Alan Sefton, head of blakexpeditions and friend of the Blake family, has revealed more detail on the death of Sir Peter Blake on New Zealand’s National Radio
Alan Sefton, head of blakexpeditions and friend of the Blake family, has revealed more detail on the death of Sir Peter Blake on New Zealand’s National Radio.
The attack took place at 10.15pm local time, while Seamaster was anchored off Macapa neat the mouth of the Amazon, awaiting customs clearance to proceed to the Orinoco basin as part of blakexpeditions’ five-year mission to catalogue the effects of pollution and global warming on the world’s most sensitive habitats.
“They’d been out for dinner,” said Sefton, “just got back on board and were having a beer on deck. Out of the darkness appeared this group of approximately seven or eight bandits with guns and hoods and motorcycle helmets and held the crew at gunpoint.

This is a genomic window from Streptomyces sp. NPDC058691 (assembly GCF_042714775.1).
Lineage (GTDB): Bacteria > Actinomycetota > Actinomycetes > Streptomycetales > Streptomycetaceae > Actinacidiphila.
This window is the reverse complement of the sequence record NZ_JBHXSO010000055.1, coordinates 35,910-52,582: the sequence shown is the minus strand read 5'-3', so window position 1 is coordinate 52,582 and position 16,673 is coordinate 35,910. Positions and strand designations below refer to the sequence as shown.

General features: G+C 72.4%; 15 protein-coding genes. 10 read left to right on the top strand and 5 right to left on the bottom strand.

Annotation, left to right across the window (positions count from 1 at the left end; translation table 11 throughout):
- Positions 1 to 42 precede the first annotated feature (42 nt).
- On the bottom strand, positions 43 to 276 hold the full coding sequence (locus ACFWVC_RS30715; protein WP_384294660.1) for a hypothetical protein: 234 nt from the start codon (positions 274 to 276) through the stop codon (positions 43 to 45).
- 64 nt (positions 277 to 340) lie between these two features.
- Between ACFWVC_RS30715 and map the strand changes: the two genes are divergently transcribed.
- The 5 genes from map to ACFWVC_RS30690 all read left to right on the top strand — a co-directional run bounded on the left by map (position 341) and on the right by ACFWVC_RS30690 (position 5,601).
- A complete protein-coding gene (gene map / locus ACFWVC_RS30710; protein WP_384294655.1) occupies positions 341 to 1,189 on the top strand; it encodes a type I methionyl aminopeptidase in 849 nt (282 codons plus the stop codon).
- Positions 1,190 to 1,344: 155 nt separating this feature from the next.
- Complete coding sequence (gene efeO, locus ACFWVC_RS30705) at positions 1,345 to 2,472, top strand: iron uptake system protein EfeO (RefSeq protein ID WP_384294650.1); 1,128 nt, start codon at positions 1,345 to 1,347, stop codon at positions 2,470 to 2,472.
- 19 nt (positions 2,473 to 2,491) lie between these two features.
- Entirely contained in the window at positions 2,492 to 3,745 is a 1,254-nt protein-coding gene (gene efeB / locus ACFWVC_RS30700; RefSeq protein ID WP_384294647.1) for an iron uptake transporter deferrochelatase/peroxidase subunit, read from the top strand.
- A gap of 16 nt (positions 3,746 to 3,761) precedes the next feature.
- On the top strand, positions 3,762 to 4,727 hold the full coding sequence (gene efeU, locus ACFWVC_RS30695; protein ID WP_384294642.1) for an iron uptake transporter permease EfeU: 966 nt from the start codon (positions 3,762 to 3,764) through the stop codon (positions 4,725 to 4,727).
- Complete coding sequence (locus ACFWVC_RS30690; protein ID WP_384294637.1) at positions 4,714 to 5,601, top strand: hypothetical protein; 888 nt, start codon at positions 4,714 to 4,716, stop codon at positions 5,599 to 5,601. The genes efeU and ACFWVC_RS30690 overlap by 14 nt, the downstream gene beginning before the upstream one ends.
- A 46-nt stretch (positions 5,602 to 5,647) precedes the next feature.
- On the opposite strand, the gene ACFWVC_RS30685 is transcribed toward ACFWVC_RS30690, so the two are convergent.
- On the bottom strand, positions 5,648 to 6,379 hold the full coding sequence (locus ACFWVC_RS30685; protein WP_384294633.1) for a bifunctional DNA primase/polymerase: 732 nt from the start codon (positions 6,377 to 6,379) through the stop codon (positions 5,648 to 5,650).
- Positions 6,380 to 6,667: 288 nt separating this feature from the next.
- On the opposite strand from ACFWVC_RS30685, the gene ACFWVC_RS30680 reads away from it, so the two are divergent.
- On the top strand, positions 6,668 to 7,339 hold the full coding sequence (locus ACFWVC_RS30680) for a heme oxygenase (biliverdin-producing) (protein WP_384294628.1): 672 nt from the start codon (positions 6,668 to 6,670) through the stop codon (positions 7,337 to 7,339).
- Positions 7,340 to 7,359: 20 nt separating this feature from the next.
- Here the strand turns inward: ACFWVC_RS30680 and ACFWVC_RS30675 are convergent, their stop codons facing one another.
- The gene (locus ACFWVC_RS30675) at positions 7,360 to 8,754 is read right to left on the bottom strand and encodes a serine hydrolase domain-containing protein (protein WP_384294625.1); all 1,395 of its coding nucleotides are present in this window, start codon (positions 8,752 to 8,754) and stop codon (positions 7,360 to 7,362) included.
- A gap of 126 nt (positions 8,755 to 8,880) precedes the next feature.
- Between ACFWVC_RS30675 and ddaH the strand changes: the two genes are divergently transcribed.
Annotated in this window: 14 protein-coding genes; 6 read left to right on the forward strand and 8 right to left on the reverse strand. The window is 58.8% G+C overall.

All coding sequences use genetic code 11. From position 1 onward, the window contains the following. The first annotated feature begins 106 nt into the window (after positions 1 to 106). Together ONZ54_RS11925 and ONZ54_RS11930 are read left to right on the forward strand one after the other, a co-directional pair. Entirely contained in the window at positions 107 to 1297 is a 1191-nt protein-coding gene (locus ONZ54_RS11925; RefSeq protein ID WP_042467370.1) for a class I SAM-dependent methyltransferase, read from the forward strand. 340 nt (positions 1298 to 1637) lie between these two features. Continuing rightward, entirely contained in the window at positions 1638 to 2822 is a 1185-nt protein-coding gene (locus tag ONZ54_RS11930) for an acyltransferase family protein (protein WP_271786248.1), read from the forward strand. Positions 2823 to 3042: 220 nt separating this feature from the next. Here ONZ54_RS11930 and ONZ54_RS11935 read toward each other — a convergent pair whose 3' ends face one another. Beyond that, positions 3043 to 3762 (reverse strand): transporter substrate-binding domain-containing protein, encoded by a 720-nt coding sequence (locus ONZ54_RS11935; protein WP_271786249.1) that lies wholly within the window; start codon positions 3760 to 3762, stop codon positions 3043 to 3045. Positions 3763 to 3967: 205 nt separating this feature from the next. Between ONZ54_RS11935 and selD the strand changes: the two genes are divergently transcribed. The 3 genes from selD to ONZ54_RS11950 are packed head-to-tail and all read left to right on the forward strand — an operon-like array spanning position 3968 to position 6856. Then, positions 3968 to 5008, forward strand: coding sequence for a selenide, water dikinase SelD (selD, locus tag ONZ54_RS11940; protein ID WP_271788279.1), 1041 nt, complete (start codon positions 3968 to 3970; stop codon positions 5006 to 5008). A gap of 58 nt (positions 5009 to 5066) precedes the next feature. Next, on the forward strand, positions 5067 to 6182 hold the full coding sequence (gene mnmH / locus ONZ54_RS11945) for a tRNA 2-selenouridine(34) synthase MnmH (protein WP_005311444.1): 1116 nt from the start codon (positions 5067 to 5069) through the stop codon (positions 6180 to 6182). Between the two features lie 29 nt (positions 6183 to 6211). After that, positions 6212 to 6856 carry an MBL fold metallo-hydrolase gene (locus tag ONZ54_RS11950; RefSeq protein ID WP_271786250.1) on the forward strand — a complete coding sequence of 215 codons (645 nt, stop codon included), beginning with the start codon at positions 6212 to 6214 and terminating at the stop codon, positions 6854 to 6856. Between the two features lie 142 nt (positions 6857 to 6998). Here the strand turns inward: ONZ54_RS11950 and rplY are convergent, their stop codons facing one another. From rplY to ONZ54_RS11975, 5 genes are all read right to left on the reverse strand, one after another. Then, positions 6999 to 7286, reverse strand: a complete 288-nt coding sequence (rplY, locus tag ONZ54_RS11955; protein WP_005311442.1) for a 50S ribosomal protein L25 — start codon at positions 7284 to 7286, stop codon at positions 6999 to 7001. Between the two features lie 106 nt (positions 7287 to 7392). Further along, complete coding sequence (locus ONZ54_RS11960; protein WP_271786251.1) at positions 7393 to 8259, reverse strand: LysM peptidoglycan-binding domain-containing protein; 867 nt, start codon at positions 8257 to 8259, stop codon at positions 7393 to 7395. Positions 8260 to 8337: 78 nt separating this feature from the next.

“It appears Sir Peter might have been below because by all accounts he came charging up, was met halfway and was cut down in his path. He was shot at least twice and although the crew did try resuscitation when they could get to him, he died immediately.”
The rest of the crew was held at gunpoint while the bandits robbed watches, cameras, an inflatable dinghy and an outboard. They then fled, firing as they left and wounding two other crew members.
“We were aware of this kind of danger and always prepared for it,” said Sefton. “There was always a good watch kept from the vessel 24 hours a day. But it appears these guys just came out of nowhere in the darkness and the crew were confronted by guns and desperate men.”
The circumstances surrounding his death are as yet unclear. Seamaster crew members say Blake “came charging up in defence of his boat and his crew and got taken down in full flight.” Brazilian police claim Blake used a rifle to defend his crew, possibly injuring one of the bandits, before they turned on him.
“He was probably shot twice in the back,” said a Brazilian police spokesman.